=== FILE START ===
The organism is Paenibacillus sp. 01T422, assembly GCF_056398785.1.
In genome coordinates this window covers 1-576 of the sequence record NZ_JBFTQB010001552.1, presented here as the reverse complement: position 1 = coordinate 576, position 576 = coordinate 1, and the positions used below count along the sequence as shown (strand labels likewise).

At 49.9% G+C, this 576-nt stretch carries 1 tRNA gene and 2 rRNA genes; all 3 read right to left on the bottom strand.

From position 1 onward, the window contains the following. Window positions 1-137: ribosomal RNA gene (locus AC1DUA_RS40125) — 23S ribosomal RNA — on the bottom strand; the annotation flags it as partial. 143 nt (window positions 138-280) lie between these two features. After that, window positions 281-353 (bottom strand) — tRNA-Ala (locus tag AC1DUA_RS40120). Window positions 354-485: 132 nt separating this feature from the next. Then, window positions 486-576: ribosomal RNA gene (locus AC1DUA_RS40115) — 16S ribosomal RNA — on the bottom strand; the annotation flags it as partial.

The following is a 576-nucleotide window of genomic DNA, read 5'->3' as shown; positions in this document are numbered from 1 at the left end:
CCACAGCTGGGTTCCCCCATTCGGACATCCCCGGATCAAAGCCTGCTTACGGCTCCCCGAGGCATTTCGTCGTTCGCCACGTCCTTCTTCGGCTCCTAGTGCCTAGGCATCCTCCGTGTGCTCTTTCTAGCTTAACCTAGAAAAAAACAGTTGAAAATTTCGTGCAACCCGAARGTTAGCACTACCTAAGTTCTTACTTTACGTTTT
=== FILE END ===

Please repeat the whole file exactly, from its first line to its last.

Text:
The organism is Paenibacillus sp. 01T422, assembly GCF_056398785.1.
In genome coordinates this window covers 1-576 of the sequence record NZ_JBFTQB010001552.1, presented here as the reverse complement: position 1 = coordinate 576, position 576 = coordinate 1, and the positions used below count along the sequence as shown (strand labels likewise).

At 49.9% G+C, this 576-nt stretch carries 1 tRNA gene and 2 rRNA genes; all 3 read right to left on the bottom strand.

From position 1 onward, the window contains the following. Window positions 1-137: ribosomal RNA gene (locus AC1DUA_RS40125) — 23S ribosomal RNA — on the bottom strand; the annotation flags it as partial. 143 nt (window positions 138-280) lie between these two features. After that, window positions 281-353 (bottom strand) — tRNA-Ala (locus tag AC1DUA_RS40120). Window positions 354-485: 132 nt separating this feature from the next. Then, window positions 486-576: ribosomal RNA gene (locus AC1DUA_RS40115) — 16S ribosomal RNA — on the bottom strand; the annotation flags it as partial.

The following is a 576-nucleotide window of genomic DNA, read 5'->3' as shown; positions in this document are numbered from 1 at the left end:
CCACAGCTGGGTTCCCCCATTCGGACATCCCCGGATCAAAGCCTGCTTACGGCTCCCCGAGGCATTTCGTCGTTCGCCACGTCCTTCTTCGGCTCCTAGTGCCTAGGCATCCTCCGTGTGCTCTTTCTAGCTTAACCTAGAAAAAAACAGTTGAAAATTTCGTGCAACCCGAARGTTAGCACTACCTAAGTTCTTACTTTACGTTTT